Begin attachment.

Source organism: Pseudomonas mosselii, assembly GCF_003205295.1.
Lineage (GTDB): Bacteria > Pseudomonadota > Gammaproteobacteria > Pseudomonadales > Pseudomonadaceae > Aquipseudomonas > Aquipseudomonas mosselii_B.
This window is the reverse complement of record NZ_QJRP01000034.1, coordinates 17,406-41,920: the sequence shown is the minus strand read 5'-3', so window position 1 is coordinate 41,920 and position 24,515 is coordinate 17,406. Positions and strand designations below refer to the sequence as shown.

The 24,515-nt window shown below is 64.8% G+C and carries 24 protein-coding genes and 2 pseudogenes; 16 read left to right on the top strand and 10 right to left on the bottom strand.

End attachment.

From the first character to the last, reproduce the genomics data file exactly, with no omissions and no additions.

Source organism: Pseudomonas mosselii, assembly GCF_003205295.1.
Lineage (GTDB): Bacteria > Pseudomonadota > Gammaproteobacteria > Pseudomonadales > Pseudomonadaceae > Aquipseudomonas > Aquipseudomonas mosselii_B.
This window is the reverse complement of record NZ_QJRP01000034.1, coordinates 17,406-41,920: the sequence shown is the minus strand read 5'-3', so window position 1 is coordinate 41,920 and position 24,515 is coordinate 17,406. Positions and strand designations below refer to the sequence as shown.

The 24,515-nt window shown below is 64.8% G+C and carries 24 protein-coding genes and 2 pseudogenes; 16 read left to right on the top strand and 10 right to left on the bottom strand.